Paine, John, St.

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English martyr; b. Peterborough, date unknown; d. Chelmsford, Essex, April 2, 1582. His family was probably Protestant, but the time and circumstances of his conversion are unchronicled. He entered Douai College in 1574 to study for the priesthood and was for a time made bursar of the college; this indicates that he had some experience in stewardship, probably as a servant of the Shelley family at Stondon Hall in Essex. While he was at Douai, he saw a vision of the figure of Christ rising from the Sacrament during the Elevation. This vision was the subject of the Bosworth Burse now in Leicester Museum. On April 7, 1576, Paine was ordained, and a few days later he set out for England with (St.) Cuthbert mayne. Paine made his way to Ingatestone Hall in Essex, where the old, widowed Lady Petre lived, an uncompromising Catholic. Here he remained in the guise of a steward until about February 1577 or earlier, when he was arrested and, for a brief time, imprisoned. After a visit to Douai he returned to Ingatestone some time before June 1578. He continued to work there until the middle of July 1581, when he was betrayed into the hands of George (Judas) Elliot, Edmund campion's captor, at Haddon in Oxfordshire. He was examined before Walsingham at Greenwich, then sent to the Tower and racked several times. In March 1582 he was taken to the dungeons of Colchester castle to await trial. He was charged with conspiracy against Queen Elizabeth and was sentenced to be hanged, drawn, and quartered. When offered his liberty if he would change his religion, he told the officials "to stop their foolish babbling." The sentence was carried out at Chelmsford on April 2, 1582. After praying, he protested that "his feet did never tread, his hands did never write, nor did his wit ever invent any treason against her majesty." Since he was so well known and loved in the district, the crowd would not allow the hangman to cut him down and disembowel him until he was dead. He was beatified by Leo XIII on Dec. 29, 1886 and canonized on Oct. 25, 1970 (see england, scotland, and wales, martyrs of).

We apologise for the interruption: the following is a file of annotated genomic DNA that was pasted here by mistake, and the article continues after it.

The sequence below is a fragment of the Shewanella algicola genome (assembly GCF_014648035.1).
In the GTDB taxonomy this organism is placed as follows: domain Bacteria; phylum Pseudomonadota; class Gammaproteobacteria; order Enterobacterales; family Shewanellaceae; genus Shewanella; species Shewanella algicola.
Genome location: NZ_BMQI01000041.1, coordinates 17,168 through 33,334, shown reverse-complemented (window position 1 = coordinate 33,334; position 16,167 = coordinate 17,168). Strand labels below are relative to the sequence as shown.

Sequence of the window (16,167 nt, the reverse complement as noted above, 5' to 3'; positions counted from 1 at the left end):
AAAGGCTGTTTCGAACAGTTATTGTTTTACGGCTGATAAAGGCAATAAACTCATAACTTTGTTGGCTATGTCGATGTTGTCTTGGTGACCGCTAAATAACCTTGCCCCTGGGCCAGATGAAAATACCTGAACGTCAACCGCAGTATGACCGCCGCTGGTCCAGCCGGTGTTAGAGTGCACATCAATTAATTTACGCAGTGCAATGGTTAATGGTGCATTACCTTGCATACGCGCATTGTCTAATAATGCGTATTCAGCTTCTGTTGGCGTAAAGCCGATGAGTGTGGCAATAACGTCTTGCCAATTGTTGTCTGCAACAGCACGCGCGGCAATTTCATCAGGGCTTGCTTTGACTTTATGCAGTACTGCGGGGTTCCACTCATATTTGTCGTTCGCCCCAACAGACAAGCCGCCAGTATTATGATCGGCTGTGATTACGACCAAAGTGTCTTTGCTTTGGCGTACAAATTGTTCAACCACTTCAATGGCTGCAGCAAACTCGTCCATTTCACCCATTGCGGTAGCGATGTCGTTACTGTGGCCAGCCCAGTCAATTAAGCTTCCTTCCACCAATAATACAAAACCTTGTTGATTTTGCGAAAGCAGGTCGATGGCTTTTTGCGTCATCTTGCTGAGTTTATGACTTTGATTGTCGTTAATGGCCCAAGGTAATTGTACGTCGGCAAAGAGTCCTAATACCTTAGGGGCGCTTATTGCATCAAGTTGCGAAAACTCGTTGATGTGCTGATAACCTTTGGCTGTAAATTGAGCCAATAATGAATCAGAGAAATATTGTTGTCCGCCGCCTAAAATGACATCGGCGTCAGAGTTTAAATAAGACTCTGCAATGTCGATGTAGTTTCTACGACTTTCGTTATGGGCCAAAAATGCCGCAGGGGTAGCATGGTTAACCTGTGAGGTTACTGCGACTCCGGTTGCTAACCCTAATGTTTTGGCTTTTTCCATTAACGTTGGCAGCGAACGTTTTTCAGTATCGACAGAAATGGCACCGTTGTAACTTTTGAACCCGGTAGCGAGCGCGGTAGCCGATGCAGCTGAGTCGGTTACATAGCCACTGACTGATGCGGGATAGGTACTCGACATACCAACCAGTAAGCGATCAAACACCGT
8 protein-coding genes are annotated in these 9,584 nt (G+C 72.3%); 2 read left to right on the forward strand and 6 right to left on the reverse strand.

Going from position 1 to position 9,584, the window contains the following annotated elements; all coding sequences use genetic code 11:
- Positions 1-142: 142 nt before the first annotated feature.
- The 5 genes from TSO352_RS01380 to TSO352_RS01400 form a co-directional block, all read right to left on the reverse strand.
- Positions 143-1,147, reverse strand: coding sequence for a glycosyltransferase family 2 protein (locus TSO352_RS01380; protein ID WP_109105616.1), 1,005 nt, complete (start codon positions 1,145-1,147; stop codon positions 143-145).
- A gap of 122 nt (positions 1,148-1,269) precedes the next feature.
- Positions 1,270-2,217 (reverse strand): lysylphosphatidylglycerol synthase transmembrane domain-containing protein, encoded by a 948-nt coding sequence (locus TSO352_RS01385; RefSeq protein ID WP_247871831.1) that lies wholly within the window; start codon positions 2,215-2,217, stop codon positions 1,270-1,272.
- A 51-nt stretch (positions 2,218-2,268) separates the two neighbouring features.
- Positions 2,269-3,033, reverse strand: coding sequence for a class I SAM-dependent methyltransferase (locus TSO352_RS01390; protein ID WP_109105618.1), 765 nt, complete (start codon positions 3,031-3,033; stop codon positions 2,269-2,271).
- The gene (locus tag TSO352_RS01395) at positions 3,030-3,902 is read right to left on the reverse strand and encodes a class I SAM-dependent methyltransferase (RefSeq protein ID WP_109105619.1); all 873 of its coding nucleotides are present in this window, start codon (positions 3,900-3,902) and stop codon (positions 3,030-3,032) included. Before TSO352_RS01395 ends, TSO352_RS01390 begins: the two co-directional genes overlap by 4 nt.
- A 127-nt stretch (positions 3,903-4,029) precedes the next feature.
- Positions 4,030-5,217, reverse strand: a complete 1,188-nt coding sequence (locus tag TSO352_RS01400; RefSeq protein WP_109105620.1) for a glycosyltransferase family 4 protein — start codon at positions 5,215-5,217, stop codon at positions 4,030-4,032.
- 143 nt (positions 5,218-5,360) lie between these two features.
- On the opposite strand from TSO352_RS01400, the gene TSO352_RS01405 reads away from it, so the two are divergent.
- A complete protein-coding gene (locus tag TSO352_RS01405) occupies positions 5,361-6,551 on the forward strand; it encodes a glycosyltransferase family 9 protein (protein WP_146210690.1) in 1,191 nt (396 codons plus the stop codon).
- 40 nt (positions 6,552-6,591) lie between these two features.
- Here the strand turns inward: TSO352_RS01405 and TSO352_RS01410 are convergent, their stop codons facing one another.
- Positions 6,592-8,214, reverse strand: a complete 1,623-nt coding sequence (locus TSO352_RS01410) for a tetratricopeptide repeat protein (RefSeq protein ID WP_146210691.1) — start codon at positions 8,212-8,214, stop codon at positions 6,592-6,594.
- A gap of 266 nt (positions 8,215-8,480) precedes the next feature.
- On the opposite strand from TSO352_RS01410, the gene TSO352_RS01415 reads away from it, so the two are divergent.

Feast: April 2; May 4; Oct. 25.

Bibliography: w. allen, A Briefe Historie of the Glorious Martyrdom of Twelve Reverend Priests, ed. j. h. pollen, 2 v. (St. Louis 1908). b. c. foley, Blessed John Paine (Postulation pamphlet; London 1961). a. butler, The Lives of the Saints (New York 1956) 2:1617. b. camm, Lives of the English Martyrs, 2 v. (New York 190405).

[g. fitzherbert]